Did you ever taste something so good that you ate it with everything? Something that tasted so delectable that you imagined all the ways that you would eat it next time? A food so perfect that you couldn't imagine life without it? A concoction so delicious you would try to get some of it through security at the airport if you knew it wasn't available once you arrived at your destination?
We experienced that on Saturday night. With my friend still in town and spending her last night with us, I wanted to make a sending-off dinner. She had brought a bottle of Silver Palm Cabernet Sauvignon 2009 (CA), which was full of black currant, black cherry, chocolate and the vanilla finish that comes with barrel-aging in oak. My friend prefers red wines and I wanted to make a dinner that would play to the wine.
I had a lovely fillet of wild sockeye salmon, some fresh broccoli, fresh spinach and a packet of Lundberg Wild Blend, which is a rice mixture of long grain brown rice, sweet brown rice, wild rice, whole grain Wehani rice, and whole grain black Japonica rice. It's nutty, chewy, wonderfully wholesome. It's also wonderfully expensive, but my rationale is that nothing is too expensive when I'm cooking for people I love. The rice blend was cooked with browned butter, garlic and shallots, the broccoli was roasted with olive oil, garlic, salt and pepper, and the spinach was simply sauteed with olive oil, garlic, salt and pepper and drizzled with a little cream at the end for flourish. I roasted the salmon simply with Murray River Apricot Salt, a beautiful, pale peach-colored salt that is delicate and mildly briny, and lots of cracked black pepper.
So what's the big deal, you say? She's gotten us all worked up into a lather about a meal full of pedestrian and predictable omega 3's, overpriced whole grains, and dark green vegetables full of vitamins A and C??? So???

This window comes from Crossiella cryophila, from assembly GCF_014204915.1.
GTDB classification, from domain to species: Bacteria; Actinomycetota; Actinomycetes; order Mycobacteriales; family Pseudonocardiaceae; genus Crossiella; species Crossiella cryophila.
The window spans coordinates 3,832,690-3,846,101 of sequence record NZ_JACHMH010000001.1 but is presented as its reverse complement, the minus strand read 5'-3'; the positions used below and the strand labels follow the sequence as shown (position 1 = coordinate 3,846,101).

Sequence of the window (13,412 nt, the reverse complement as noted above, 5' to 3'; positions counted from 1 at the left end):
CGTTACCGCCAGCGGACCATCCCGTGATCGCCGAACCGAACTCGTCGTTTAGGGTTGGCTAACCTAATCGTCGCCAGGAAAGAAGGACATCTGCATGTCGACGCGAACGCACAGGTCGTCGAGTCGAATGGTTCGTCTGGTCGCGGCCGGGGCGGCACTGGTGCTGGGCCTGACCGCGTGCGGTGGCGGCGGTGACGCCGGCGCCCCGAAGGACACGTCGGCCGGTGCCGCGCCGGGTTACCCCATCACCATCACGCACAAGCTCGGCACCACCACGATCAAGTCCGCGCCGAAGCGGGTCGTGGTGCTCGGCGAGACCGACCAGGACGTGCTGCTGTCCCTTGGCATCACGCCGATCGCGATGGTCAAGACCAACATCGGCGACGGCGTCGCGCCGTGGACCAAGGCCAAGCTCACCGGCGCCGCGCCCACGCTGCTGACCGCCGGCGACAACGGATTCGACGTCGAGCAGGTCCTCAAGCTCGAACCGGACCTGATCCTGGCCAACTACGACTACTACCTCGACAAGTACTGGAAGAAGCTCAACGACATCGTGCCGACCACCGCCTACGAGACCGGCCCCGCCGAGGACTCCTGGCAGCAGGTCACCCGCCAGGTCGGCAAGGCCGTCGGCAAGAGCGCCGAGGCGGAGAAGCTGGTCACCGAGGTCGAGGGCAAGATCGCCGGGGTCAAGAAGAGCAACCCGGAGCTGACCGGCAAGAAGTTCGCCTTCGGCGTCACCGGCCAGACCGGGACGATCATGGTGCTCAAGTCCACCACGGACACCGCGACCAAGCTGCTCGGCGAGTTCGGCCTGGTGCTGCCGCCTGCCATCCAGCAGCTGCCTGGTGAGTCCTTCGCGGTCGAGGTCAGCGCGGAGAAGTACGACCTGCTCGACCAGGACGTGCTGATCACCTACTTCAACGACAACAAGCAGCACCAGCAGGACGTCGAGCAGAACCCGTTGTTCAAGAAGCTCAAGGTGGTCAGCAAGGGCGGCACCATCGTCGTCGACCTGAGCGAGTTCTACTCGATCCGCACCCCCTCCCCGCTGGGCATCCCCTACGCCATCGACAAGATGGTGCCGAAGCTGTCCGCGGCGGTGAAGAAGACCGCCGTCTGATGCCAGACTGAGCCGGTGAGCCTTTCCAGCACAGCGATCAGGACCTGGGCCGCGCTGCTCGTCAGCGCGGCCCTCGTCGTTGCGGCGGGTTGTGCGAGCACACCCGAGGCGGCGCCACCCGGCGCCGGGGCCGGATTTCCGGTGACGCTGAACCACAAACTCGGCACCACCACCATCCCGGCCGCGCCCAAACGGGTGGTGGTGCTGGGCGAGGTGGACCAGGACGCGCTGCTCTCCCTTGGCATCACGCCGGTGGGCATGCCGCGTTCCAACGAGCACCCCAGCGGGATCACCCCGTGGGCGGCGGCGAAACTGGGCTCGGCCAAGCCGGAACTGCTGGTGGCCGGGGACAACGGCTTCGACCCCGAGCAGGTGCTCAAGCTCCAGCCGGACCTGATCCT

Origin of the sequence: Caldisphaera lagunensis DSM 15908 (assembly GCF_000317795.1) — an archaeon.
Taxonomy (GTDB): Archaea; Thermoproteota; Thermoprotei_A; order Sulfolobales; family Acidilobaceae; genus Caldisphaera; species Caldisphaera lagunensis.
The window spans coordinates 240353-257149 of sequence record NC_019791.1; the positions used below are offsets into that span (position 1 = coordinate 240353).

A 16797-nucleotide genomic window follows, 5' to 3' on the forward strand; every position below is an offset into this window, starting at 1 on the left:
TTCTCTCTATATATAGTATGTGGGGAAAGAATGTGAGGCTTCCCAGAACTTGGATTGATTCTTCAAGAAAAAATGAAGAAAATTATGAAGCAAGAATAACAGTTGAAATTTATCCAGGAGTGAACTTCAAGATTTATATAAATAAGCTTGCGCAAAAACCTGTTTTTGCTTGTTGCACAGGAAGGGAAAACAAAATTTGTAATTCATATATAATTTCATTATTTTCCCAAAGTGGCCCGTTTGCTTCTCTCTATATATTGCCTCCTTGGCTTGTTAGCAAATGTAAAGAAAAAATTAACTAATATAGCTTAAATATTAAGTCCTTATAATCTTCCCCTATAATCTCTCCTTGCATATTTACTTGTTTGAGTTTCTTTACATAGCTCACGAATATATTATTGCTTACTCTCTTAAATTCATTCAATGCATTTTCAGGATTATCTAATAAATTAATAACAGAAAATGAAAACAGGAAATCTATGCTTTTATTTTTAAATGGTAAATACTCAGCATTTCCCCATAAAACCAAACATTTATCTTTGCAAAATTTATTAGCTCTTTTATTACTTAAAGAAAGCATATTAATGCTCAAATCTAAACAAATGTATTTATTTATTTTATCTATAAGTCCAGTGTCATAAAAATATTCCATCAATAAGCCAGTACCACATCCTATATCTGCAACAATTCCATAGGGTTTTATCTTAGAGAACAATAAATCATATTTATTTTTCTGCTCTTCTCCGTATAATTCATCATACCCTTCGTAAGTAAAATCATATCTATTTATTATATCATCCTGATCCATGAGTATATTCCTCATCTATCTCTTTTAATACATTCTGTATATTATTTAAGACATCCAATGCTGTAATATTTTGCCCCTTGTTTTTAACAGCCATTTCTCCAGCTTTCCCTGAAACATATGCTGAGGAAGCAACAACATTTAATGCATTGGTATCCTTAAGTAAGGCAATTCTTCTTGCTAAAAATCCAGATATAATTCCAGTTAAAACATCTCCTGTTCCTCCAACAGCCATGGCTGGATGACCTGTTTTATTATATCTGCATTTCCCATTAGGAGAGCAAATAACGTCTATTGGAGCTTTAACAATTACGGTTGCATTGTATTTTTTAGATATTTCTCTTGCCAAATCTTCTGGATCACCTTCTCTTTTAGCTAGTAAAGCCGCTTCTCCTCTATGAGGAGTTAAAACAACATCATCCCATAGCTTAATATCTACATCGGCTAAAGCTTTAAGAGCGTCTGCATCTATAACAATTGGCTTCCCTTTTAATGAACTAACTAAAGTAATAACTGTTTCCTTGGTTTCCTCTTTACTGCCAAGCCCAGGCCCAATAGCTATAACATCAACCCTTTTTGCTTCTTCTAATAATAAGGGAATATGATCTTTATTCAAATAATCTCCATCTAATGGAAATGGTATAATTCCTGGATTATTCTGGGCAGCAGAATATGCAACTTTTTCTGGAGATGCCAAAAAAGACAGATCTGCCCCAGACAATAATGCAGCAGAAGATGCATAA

So, it was the sauce. As soon as my friend suggested we pair her red wine with fish, I thought "Salmon Fillet with Sauce Choron." I adore Sauce Choron, which is basically a ramped-up, piquant bearnaise sauce. I have been known to lick my plate after eating something with Sauce Choron. I want to put Sauce Choron on everything. That night at the dinner table, we did put Sauce Choron on everything. And in no time, my friend began listing all the things she would want to eat with Sauce Choron in the future. She liberally dressed her salmon with it, then her broccoli, then another helping of broccoli, and then put another spoonful of sauce on her plate after all the food was gone, and ate that too. My husband did much the same thing, and I couldn't stop with the superlatives because it was just so darn good. I think you will react much the same too. Here's the recipe. Make lots. You'll need it for eggs, pork, chicken, shrimp, vegetable, toast, pasta, potatoes...and the occasional piece of shoe leather.
If you go by the book (Mastering the Art of French Cooking, Vol. I, that is), or by other classic recipes, this sauce should be strained of the shallots and tarragon and should also be very smooth. I prefer a more rustic version, which you can always put in the blender if you want a smoother sauce after it cools a bit. The recipe I settled on was Emeril Lagasse's, a variation of the one found in MAFC. Except, as you may know because it's Emeril, there's a lot more butter. BAM!
3 Tbs. white wine vinegar
3 Tbs. dry white wine
10 peppercorns, crushed
2 Tbs. finely chopped shallots
1 Tbs. finely chopped tarragon
1 Tbs. tomato paste
3 egg yolks, beaten
1 cup unsalted butter, melted
salt to taste
freshly ground black pepper
1. In a saucepan, combine the vinegar, white wine, peppercorns, shallots, tarragon and tomato paste.
2. Bring the mixture to a boil and then reduce liquid to 2 Tbs.
3. Lower the heat and add the egg yolks, whisking over low heat until frothy, about 2 to 3 minutes.
4. In a slow, steady stream, add the melted butter and whisk until the sauce thickens.
5. Season to taste with salt and pepper. Strain sauce if desired, or cool and put into the blender to incorporate the flavors, or serve as is. Makes about 1 cup.